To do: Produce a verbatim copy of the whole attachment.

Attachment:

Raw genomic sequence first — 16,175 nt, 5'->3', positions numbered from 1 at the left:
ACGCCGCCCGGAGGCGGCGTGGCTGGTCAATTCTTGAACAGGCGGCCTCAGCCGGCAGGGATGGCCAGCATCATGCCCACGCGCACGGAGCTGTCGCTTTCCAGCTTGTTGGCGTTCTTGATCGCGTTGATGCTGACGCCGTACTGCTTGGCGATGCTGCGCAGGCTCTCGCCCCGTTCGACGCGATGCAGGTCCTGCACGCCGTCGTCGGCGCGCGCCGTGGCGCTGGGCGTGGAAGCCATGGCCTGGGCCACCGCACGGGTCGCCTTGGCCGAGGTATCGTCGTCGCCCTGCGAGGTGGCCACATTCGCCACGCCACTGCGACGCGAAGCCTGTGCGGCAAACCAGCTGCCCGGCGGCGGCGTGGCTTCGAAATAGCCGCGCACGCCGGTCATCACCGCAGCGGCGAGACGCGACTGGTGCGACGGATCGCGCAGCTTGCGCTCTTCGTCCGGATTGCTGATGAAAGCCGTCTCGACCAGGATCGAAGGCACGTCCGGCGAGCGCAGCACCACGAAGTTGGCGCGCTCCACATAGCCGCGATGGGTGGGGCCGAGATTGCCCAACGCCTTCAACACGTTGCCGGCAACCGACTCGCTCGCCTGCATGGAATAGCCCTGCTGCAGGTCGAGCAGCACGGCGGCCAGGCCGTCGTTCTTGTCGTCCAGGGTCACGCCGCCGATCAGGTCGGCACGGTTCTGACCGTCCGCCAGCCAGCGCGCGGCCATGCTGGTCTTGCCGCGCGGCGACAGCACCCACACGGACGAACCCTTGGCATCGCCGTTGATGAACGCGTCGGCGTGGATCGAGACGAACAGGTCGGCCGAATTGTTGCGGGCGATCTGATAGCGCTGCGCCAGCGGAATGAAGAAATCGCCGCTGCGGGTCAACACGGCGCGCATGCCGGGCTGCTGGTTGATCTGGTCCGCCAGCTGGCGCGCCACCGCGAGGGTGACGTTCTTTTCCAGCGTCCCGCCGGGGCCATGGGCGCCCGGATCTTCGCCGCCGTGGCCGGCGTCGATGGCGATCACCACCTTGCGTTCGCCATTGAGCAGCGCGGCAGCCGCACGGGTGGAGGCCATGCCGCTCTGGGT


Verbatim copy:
Raw genomic sequence first — 16,175 nt, 5'->3', positions numbered from 1 at the left:
ACGCCGCCCGGAGGCGGCGTGGCTGGTCAATTCTTGAACAGGCGGCCTCAGCCGGCAGGGATGGCCAGCATCATGCCCACGCGCACGGAGCTGTCGCTTTCCAGCTTGTTGGCGTTCTTGATCGCGTTGATGCTGACGCCGTACTGCTTGGCGATGCTGCGCAGGCTCTCGCCCCGTTCGACGCGATGCAGGTCCTGCACGCCGTCGTCGGCGCGCGCCGTGGCGCTGGGCGTGGAAGCCATGGCCTGGGCCACCGCACGGGTCGCCTTGGCCGAGGTATCGTCGTCGCCCTGCGAGGTGGCCACATTCGCCACGCCACTGCGACGCGAAGCCTGTGCGGCAAACCAGCTGCCCGGCGGCGGCGTGGCTTCGAAATAGCCGCGCACGCCGGTCATCACCGCAGCGGCGAGACGCGACTGGTGCGACGGATCGCGCAGCTTGCGCTCTTCGTCCGGATTGCTGATGAAAGCCGTCTCGACCAGGATCGAAGGCACGTCCGGCGAGCGCAGCACCACGAAGTTGGCGCGCTCCACATAGCCGCGATGGGTGGGGCCGAGATTGCCCAACGCCTTCAACACGTTGCCGGCAACCGACTCGCTCGCCTGCATGGAATAGCCCTGCTGCAGGTCGAGCAGCACGGCGGCCAGGCCGTCGTTCTTGTCGTCCAGGGTCACGCCGCCGATCAGGTCGGCACGGTTCTGACCGTCCGCCAGCCAGCGCGCGGCCATGCTGGTCTTGCCGCGCGGCGACAGCACCCACACGGACGAACCCTTGGCATCGCCGTTGATGAACGCGTCGGCGTGGATCGAGACGAACAGGTCGGCCGAATTGTTGCGGGCGATCTGATAGCGCTGCGCCAGCGGAATGAAGAAATCGCCGCTGCGGGTCAACACGGCGCGCATGCCGGGCTGCTGGTTGATCTGGTCCGCCAGCTGGCGCGCCACCGCGAGGGTGACGTTCTTTTCCAGCGTCCCGCCGGGGCCATGGGCGCCCGGATCTTCGCCGCCGTGGCCGGCGTCGATGGCGATCACCACCTTGCGTTCGCCATTGAGCAGCGCGGCAGCCGCACGGGTGGAGGCCATGCCGCTCTGGGT